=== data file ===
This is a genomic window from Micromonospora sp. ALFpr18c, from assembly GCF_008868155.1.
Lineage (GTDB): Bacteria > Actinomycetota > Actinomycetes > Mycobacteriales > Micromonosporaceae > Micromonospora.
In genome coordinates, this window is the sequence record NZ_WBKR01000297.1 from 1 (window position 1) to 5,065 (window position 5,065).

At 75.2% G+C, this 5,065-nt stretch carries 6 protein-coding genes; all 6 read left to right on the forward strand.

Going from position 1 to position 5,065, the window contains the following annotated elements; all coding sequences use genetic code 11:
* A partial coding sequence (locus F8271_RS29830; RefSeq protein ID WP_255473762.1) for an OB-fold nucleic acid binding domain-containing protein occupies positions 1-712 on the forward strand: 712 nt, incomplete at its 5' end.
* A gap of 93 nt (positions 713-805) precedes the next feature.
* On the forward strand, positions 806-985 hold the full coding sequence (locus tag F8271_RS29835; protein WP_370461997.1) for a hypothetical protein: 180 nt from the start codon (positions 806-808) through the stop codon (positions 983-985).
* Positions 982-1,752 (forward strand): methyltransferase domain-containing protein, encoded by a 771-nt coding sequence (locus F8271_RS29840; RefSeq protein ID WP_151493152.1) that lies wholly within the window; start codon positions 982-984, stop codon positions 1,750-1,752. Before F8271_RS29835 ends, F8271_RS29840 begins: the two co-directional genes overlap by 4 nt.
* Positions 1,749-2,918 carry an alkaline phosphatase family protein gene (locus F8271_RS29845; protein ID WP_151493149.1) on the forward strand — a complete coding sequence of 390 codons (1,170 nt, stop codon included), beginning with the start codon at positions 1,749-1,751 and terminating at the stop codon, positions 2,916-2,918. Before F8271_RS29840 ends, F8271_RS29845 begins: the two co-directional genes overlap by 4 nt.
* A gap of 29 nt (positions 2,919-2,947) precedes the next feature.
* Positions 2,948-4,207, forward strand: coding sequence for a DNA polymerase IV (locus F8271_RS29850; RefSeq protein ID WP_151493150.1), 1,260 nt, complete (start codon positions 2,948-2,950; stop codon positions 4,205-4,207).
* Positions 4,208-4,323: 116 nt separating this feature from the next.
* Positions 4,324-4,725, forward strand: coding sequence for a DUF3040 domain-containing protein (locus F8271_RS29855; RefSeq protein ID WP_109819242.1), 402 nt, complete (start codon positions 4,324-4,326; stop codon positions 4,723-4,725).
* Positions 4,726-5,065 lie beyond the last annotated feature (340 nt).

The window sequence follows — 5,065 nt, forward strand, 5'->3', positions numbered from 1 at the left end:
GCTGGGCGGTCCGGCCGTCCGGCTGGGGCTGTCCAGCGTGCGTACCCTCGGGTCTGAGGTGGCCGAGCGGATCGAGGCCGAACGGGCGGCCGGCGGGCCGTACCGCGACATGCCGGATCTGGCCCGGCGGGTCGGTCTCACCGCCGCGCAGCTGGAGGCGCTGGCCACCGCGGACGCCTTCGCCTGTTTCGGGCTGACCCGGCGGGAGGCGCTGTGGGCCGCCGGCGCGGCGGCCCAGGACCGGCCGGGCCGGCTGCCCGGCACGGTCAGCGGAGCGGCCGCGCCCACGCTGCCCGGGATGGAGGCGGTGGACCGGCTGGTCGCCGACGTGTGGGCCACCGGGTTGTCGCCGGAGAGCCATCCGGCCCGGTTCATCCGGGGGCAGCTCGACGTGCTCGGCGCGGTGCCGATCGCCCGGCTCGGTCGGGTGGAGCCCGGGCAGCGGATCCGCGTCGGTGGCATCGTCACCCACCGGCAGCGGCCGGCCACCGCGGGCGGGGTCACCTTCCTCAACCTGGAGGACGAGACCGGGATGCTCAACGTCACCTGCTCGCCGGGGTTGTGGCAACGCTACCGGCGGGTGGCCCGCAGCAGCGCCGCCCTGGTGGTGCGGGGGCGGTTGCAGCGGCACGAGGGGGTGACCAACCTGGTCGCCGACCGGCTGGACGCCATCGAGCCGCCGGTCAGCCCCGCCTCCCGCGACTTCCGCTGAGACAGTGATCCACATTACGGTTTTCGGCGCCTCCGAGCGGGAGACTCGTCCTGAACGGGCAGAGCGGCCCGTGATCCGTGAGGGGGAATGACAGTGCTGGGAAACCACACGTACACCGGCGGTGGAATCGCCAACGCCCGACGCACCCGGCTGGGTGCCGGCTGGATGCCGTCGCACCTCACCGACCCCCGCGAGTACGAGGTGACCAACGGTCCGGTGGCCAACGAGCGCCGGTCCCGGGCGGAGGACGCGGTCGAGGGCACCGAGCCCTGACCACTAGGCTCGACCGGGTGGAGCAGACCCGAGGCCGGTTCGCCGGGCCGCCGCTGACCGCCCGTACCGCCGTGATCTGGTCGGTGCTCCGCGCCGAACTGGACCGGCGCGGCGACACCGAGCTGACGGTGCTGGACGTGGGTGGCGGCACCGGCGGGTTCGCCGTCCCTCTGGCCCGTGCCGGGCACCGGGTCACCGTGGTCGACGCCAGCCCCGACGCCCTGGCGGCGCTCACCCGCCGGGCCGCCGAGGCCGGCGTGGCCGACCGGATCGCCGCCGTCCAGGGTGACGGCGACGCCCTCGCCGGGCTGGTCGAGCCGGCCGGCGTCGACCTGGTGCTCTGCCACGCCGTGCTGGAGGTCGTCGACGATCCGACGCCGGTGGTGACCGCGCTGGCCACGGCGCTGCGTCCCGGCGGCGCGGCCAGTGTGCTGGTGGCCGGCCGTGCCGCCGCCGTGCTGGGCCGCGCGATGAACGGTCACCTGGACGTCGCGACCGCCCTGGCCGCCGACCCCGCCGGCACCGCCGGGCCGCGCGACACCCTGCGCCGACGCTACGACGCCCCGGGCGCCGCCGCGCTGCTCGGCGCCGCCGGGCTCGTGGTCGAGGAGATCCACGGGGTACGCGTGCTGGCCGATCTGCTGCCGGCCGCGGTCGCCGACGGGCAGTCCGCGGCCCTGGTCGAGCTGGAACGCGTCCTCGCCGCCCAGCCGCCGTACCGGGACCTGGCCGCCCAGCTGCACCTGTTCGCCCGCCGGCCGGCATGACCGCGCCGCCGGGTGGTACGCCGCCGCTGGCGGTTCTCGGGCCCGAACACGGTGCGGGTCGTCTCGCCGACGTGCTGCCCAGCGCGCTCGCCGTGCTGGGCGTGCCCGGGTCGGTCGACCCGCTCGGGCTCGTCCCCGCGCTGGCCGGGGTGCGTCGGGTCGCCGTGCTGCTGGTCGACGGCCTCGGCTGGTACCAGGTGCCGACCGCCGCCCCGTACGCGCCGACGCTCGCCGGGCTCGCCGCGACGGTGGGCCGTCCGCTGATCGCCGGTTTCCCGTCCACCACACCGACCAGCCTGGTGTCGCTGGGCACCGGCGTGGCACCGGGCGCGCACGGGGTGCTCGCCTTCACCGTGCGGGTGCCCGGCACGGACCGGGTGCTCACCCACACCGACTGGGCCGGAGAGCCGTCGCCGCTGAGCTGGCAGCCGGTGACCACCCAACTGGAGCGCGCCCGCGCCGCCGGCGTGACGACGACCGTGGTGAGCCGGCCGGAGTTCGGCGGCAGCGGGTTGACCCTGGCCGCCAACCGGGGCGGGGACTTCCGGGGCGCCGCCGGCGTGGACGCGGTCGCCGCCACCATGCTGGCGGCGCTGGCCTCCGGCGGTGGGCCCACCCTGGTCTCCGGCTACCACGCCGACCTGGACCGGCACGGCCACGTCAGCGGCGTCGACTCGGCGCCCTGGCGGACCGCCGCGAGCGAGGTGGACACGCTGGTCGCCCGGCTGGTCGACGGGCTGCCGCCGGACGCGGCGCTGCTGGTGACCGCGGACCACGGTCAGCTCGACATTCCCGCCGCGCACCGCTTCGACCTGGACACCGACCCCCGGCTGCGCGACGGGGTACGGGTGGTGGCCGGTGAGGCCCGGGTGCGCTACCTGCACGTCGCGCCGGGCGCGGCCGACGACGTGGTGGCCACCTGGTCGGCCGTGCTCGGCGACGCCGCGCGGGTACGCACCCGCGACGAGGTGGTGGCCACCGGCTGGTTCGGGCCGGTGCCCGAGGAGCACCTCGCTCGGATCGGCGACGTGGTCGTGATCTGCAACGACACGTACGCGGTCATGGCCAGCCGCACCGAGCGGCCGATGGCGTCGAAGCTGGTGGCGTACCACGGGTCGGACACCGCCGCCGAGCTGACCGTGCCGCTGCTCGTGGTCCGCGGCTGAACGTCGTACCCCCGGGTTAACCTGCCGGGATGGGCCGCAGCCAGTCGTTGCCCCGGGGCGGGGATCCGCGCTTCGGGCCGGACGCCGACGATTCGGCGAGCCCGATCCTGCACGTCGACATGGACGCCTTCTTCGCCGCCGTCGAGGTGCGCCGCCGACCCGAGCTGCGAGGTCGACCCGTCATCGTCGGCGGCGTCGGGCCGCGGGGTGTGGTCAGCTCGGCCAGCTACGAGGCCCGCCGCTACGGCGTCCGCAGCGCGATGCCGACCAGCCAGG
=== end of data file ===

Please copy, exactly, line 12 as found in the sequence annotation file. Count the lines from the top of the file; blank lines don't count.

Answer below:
* Positions 2,948-4,207, forward strand: coding sequence for a DNA polymerase IV (locus F8271_RS29850; RefSeq protein ID WP_151493150.1), 1,260 nt, complete (start codon positions 2,948-2,950; stop codon positions 4,205-4,207).